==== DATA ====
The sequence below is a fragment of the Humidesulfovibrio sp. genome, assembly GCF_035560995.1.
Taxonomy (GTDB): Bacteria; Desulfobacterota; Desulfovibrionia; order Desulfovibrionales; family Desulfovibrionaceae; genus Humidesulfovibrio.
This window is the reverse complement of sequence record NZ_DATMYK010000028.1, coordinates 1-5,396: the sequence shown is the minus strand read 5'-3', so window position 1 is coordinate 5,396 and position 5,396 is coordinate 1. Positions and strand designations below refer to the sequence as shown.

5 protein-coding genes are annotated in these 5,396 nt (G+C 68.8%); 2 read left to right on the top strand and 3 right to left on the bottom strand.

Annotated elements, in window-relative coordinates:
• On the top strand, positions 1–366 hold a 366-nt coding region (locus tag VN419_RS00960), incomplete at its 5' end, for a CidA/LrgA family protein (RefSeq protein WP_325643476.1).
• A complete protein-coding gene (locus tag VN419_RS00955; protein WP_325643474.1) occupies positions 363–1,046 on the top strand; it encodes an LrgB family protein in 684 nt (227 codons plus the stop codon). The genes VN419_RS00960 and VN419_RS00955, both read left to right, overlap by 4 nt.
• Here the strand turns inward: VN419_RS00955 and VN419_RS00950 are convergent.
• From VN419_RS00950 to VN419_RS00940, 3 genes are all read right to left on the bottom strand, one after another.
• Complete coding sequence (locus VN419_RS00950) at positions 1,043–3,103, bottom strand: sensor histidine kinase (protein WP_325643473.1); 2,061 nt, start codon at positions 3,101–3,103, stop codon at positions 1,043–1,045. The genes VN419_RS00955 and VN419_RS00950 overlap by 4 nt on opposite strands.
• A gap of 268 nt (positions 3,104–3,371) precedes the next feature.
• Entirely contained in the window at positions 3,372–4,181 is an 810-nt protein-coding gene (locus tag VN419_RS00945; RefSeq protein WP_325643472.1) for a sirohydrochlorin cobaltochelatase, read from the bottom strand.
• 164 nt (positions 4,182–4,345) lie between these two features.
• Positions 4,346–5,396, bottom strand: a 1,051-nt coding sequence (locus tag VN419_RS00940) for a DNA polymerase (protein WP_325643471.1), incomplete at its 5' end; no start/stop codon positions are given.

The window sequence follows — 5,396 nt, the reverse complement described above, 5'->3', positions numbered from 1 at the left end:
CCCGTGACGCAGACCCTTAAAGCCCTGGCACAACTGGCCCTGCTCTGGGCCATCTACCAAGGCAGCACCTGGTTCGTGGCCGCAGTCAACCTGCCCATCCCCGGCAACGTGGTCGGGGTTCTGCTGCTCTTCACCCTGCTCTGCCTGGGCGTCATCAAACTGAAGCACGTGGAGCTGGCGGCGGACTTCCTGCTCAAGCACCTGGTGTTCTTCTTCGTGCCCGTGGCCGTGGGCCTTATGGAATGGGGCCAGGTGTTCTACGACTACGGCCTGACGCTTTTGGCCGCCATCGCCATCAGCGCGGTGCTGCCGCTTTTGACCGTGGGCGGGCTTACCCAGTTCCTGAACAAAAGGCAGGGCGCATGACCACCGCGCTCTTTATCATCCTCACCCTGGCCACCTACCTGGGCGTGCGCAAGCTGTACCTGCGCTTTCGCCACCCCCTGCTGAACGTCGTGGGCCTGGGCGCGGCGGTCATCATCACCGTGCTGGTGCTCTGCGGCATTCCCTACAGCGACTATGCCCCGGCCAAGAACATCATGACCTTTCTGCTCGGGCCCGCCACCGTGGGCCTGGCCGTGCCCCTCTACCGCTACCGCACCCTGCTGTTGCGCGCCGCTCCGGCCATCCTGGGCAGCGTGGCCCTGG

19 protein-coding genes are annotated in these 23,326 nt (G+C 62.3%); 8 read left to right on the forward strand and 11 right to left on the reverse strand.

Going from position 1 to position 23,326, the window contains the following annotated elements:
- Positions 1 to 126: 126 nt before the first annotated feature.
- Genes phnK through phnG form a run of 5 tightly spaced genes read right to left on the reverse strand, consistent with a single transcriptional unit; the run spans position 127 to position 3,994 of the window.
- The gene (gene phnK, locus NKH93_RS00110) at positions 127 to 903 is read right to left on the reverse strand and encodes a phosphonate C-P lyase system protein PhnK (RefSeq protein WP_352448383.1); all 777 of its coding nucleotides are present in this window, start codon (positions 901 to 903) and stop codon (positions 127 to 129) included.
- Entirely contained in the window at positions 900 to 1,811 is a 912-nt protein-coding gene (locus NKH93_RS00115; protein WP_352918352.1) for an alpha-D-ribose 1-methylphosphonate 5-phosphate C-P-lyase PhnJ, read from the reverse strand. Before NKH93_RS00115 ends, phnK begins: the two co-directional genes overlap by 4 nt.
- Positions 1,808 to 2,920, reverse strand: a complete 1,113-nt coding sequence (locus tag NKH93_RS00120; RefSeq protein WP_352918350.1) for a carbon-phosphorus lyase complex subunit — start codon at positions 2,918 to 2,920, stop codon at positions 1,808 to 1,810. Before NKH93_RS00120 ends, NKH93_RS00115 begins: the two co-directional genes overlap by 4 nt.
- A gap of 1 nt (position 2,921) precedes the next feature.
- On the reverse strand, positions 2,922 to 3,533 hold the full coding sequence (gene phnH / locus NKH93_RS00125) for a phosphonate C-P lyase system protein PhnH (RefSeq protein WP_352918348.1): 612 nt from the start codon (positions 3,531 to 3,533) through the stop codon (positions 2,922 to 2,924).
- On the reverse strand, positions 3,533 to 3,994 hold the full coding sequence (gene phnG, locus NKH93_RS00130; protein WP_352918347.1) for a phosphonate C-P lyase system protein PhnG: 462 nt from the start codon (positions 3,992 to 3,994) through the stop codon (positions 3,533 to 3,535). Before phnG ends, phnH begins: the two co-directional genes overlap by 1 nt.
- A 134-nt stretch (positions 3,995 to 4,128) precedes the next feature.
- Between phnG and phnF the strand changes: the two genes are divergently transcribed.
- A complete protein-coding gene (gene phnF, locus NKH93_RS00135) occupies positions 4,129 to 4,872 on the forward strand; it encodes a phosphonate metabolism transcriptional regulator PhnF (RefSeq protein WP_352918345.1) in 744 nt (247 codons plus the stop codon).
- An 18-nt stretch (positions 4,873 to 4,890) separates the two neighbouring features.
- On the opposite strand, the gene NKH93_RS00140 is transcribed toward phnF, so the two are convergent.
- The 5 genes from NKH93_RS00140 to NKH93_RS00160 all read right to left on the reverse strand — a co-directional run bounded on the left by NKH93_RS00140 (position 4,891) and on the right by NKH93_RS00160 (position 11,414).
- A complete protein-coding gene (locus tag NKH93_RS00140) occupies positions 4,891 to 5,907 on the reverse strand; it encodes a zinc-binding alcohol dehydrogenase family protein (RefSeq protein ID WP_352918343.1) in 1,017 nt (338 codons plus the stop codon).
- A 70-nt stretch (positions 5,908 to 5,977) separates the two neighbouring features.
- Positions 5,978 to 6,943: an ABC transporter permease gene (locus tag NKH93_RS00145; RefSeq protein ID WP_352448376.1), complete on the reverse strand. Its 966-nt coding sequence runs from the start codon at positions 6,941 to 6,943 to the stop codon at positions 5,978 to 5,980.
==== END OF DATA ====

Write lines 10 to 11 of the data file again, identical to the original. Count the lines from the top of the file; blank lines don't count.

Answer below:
• Complete coding sequence (locus VN419_RS00950) at positions 1,043–3,103, bottom strand: sensor histidine kinase (protein WP_325643473.1); 2,061 nt, start codon at positions 3,101–3,103, stop codon at positions 1,043–1,045. The genes VN419_RS00955 and VN419_RS00950 overlap by 4 nt on opposite strands.
• A gap of 268 nt (positions 3,104–3,371) precedes the next feature.